LEVESON GOWER, George Granville I, Earl Gower (1758-1833), of Trentham, Staffs.

Published in The History of Parliament: the House of Commons 1790-1820, ed. R. Thorne, 1986
Available from Boydell and Brewer



26 Jan. 1779 - 1784
15 May 1787 - 25 Feb. 1799

Family and Education

b. 9 Jan. 1758, 1st surv. s. of Granville Leveson Gower, 1st Mq. of Stafford, by 2nd w. Lady Louisa Egerton, da. of Scroop, 1st Duke of Bridgwater; half-bro. of Lord Granville Leveson Gower*. educ. Westminster 1767-74; Christ Church, Oxf. 1775; Grand Tour 1780-1. m. 4 Sept. 1785, Elizabeth, s.j. Countess of Sutherland [S], da. and h. of William, 18th Earl of Sutherland [S], 5s. 2da. summ. to the Lords in his fa.’s barony as Baron Gower 25 Feb. 1799; suc. uncle Francis, 3rd Duke of Bridgwater 8 Mar. 1803; fa. as 2nd Mq. of Stafford 26 Oct. 1803; KG 22 Mar. 1806; cr. Duke of Sutherland 28 Jan. 1833.

Offices Held

PC 28 May 1790; ambassador to France May 1790-Aug. 1792; jt. postmaster-gen. 1799-1801.

Ld. lt. Sutherland 1794-1831, Staffs. 1799-1801; custos rot. Staffs. 1799-1827.

Col. Staffs. vol. cav. 1794-1800.


Earl Gower, who first entered Parliament on his family’s borough interest, held his county seat unopposed from 1787. He was a supporter, evidently a silent one, of Pitt’s administration, in which his father held cabinet office until 1794. In May 1790 he became Britain’s last ambassador at Paris under the ancien régime, being summoned home after the critical events of August 1792.1 In his absence he was listed hostile to the repeal of the Test Act in Scotland in 1791. He had no political ambition. Canning, meeting him in 1794, described him as ‘a very sensible, good natured, well-informed man, and having seen a great deal of the world both here and abroad, capable of affording one very considerable instruction and entertainment. He is not, however, a popular man, I find.’ Canning found it typical of him that, although in private he probably favoured the abolition of the slave trade, Gower absented himself from debate on the subject, out of deference to his father’s hostile views.2 In deference, too, to his constituents, he was prepared to oppose the canal tax in 1797. In that year, he claimed, after consultation with Pitt and Dundas, to have had some hand in the peace feelers to France, thinking peace ‘the only remedy for all our evils’. He voted for Pitt’s assessed taxes, 4 Jan. 1798.3

In February 1799, rather than become lord steward of the Household or even lord lieutenant of Ireland, Gower chose to become joint postmaster-general, and as this was ‘not tenable with the House of Commons’, he was summoned to the Lords in his father’s barony. The latter was not particularly pleased, relations between them being indifferent, not least because of his parents’ resentment of his wife Lady Sutherland, who wished ‘to impress her husband and everybody else with the idea that she, through Dundas, is the only person to whom he is indebted for the favours he may receive from government’.4 Gower’s half-brother Granville succeeded him in the county seat and later that year he reluctantly succeeded his father as lord lieutenant, but, disgruntled at the King’s disbanding of the Staffordshire volunteer battalion, he threatened resignation and Dundas was reported to have taken an hour and a half to induce him not to resign.5 In February 1801, however, he followed Pitt out of office on principle and also resigned the lieutenancy: George Rose* thought his real motive was ‘resentment to the King for what passed respecting the Staffordshire militia’.6 Yet he remained custos rotulorum of the county until 1827: a most unusual arrangement.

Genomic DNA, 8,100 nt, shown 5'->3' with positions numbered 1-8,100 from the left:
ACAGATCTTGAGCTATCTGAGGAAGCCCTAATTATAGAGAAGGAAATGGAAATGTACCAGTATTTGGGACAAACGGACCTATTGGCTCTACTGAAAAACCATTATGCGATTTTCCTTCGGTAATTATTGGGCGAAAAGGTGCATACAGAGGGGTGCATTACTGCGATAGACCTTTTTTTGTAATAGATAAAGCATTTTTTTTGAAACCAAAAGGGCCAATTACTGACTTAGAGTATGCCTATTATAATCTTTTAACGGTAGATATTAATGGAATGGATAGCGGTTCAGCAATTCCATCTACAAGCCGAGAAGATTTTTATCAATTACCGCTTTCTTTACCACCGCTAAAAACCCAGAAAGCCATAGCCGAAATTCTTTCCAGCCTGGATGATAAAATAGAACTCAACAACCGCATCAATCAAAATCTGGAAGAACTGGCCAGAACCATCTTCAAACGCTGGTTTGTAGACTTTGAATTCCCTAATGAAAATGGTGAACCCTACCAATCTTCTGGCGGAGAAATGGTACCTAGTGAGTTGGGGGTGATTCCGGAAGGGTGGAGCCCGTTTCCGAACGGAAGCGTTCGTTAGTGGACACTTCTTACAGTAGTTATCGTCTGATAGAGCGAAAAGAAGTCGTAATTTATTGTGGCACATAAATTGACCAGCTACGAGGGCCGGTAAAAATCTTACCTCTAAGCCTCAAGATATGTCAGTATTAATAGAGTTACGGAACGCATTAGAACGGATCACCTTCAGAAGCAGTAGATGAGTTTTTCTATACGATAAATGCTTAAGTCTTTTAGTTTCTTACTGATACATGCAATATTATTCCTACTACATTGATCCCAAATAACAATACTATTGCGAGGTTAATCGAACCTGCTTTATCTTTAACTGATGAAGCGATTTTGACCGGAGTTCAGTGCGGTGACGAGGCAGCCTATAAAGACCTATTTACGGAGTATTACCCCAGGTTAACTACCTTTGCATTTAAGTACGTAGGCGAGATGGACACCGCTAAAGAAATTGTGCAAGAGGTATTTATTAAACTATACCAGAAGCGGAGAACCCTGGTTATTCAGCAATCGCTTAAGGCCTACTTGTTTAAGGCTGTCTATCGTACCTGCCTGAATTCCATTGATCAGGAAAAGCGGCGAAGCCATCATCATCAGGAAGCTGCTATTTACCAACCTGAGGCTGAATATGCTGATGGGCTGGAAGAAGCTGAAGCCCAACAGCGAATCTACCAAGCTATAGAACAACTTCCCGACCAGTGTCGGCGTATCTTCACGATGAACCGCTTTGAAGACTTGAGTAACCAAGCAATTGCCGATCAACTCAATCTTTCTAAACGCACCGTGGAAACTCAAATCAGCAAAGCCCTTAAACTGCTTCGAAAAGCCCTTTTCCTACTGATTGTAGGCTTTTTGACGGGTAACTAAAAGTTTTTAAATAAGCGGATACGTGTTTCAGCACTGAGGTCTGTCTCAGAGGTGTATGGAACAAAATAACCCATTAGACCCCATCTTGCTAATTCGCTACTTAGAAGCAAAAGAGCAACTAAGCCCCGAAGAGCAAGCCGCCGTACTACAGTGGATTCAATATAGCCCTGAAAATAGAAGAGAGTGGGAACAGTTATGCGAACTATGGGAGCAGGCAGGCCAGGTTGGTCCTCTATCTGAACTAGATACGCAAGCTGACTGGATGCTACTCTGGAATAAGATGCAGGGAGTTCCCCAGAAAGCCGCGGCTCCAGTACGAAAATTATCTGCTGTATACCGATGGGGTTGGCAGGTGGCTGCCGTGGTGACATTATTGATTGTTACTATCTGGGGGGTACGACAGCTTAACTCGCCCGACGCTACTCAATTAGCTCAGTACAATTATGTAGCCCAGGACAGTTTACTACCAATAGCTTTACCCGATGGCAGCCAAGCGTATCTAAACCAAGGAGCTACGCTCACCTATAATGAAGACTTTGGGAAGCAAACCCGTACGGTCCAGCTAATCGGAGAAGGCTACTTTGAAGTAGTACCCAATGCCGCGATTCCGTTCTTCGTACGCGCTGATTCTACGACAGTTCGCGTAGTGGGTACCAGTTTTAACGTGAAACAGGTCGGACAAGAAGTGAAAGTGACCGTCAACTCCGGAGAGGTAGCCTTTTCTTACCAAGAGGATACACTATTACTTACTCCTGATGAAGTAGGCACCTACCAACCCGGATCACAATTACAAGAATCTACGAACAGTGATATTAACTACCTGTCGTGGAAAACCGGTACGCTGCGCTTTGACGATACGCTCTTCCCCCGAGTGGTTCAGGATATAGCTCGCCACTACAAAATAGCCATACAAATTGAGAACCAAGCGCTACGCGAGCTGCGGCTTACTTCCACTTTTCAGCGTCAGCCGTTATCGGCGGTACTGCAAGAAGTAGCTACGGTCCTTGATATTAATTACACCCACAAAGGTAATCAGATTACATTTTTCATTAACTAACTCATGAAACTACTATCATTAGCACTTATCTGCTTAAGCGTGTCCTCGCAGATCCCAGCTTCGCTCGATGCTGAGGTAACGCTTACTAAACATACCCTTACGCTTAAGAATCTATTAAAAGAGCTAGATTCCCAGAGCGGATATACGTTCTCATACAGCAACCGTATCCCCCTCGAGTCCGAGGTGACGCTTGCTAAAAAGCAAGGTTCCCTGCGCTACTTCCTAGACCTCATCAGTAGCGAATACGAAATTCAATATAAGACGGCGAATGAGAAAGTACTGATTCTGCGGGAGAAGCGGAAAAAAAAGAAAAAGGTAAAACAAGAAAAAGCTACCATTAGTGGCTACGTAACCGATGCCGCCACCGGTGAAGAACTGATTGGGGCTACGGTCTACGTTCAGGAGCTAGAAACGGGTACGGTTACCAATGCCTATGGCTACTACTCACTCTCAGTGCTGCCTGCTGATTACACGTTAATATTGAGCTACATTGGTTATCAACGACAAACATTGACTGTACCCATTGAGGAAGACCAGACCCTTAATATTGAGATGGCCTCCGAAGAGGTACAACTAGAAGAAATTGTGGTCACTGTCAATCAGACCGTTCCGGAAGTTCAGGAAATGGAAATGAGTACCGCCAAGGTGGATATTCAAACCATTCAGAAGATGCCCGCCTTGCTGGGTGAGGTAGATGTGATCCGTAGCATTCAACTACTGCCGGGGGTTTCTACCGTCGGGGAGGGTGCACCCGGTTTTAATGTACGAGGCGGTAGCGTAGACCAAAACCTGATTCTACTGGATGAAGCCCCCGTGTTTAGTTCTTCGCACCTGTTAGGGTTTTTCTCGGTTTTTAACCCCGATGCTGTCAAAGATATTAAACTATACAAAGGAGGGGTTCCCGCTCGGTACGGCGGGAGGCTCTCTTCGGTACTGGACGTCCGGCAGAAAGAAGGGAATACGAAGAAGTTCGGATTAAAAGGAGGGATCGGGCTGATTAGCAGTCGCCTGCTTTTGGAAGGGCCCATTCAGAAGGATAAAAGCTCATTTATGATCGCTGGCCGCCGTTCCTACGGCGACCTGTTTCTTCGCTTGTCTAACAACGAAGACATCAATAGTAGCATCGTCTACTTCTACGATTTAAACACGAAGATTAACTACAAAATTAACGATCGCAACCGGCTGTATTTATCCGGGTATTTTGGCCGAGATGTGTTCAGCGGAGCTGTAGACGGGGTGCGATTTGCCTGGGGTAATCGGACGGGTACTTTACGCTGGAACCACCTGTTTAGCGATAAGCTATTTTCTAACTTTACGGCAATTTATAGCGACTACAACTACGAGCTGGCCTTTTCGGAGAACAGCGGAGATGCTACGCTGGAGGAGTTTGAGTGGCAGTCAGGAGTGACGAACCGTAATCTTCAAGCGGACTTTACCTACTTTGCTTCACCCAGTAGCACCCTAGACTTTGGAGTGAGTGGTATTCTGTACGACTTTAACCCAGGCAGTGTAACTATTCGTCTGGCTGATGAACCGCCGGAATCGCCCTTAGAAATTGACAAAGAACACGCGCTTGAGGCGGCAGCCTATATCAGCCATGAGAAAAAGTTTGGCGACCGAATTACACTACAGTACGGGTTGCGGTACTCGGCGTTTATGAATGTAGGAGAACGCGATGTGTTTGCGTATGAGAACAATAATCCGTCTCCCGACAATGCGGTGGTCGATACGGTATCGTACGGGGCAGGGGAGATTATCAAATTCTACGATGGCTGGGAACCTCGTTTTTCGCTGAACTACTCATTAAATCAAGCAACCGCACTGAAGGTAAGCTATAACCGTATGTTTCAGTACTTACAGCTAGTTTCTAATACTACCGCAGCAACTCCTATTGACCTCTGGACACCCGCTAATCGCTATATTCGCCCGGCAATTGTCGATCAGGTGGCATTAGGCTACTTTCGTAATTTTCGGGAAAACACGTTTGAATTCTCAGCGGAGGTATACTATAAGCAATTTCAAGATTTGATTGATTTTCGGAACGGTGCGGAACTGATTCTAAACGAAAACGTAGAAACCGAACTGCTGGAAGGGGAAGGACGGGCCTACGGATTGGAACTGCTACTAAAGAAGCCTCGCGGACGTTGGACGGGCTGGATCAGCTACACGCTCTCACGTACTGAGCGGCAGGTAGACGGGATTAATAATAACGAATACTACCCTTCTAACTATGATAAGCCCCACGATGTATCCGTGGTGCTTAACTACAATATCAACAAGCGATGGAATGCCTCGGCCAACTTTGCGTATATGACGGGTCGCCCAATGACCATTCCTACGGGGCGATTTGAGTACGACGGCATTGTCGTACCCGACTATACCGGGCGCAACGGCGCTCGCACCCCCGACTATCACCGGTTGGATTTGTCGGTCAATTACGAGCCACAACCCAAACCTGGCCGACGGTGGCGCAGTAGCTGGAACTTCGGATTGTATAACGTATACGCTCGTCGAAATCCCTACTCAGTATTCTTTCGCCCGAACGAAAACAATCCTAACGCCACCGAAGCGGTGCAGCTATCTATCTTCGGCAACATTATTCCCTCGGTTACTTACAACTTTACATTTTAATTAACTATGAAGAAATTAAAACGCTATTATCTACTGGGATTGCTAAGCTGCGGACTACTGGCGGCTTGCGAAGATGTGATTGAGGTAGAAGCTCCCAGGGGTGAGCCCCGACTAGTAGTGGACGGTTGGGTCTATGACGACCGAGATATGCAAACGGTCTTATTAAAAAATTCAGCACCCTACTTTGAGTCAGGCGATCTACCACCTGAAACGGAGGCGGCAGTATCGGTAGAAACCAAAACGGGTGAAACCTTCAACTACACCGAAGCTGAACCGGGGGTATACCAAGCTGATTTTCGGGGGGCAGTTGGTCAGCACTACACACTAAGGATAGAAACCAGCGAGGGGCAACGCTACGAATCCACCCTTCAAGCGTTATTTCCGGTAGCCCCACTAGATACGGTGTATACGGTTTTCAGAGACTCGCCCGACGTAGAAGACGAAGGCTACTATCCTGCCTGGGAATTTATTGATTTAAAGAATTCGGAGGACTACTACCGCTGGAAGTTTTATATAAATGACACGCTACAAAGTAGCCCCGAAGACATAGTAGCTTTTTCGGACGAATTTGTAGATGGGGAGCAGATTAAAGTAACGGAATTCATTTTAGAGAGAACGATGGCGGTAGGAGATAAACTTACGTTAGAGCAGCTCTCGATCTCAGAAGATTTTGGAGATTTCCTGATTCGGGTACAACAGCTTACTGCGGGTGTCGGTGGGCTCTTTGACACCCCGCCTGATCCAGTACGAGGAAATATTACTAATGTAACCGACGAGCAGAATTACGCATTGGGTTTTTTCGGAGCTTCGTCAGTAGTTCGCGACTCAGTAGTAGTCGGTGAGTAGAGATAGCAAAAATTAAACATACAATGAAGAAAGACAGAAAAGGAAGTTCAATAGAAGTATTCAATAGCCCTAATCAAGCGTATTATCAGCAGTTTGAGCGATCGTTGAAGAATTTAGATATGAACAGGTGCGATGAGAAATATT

In 1803 Gower succeeded to his father’s marquessate and became ‘a leviathan of wealth’ with ‘110 thousand a year’ by succeeding to the Bridgwater estates.7 Hostile to Addington, he was willing to encourage meetings of the combined opposition with Pitt at his house in May 1804, to secure a comprehensive administration. Nothing came of this and he declined office and fell out with Pitt in January 1805, after the minister’s reconciliation with Addington. He was thought to be disgruntled at not being offered a blue ribbon.8 The garter was enough to secure his support for the Grenville ministry, including Addington, in 1806,9 though they also continued his half-brother Granville in the diplomatic line. The latter was considerably embarrassed by the marquess’s motion against the incoming Portland ministry in the House of Lords, 13 Apr. 1807, as he was about to accept office from them.

Although the marquess was considered ‘unwhiggified’ by 1814, he remained in favour of Catholic relief and parliamentary reform. He showed less tenacity than his father in maintaining the family’s electoral interest in Staffordshire, having improved his estates there to pay off parental election expenses. After 1812 he became associated with the Highland clearances on the Sutherland estate. A connoisseur who lived in ‘incomparable style’ he died 19 July 1833, soon after becoming a duke.10

Ref Volumes: 1790-1820

Author: R. G. Thorne


  • 1. O. Browning, Dispatches of Earl Gower, 209.
  • 2. Harewood mss, Canning jnl. 21 Apr. 1794, 26 Feb. 1795.
  • 3. PRO 30/29/5/4, f. 873; Leveson Gower, i. 151.
  • 4. Geo. III Corresp. iii. 1926; Leveson Gower i. 228, 239-41.
  • 5. PRO 30/29/5/4, f. 841; Colchester, i. 244; Geo III Corresp. iii. 2084-5.
  • 6. PRO 30/29/5/4, ff. 857, 860, 863; Rose Diaries, i. 295, 296.
  • 7. Greville Mems. ed. Strachey and Fulford, ii. 404; Add. 51724, Ponsonby to Lady Holland, 10 Nov. 1803; E. Richards, The Leviathan of Wealth.
  • 8. HMC Bathrust, 39; Rose Diaries, ii. 132; PRO 30/29/6/5, f. 913; Leveson Gower, i. 502, ii. 11-12, 15, 27-31, 34, 61.
  • 9. Prince of Wales Corresp. v. 2125.
  • 10. Leveson Gower, ii. 501; Farington, ii. 72; iii. 189; Glenbervie Diaries, ii. 27; Huskisson Pprs. 253; Pprs. on Sutherland Estate Management (Scottish Hist. Soc. ser. 4), i, ii.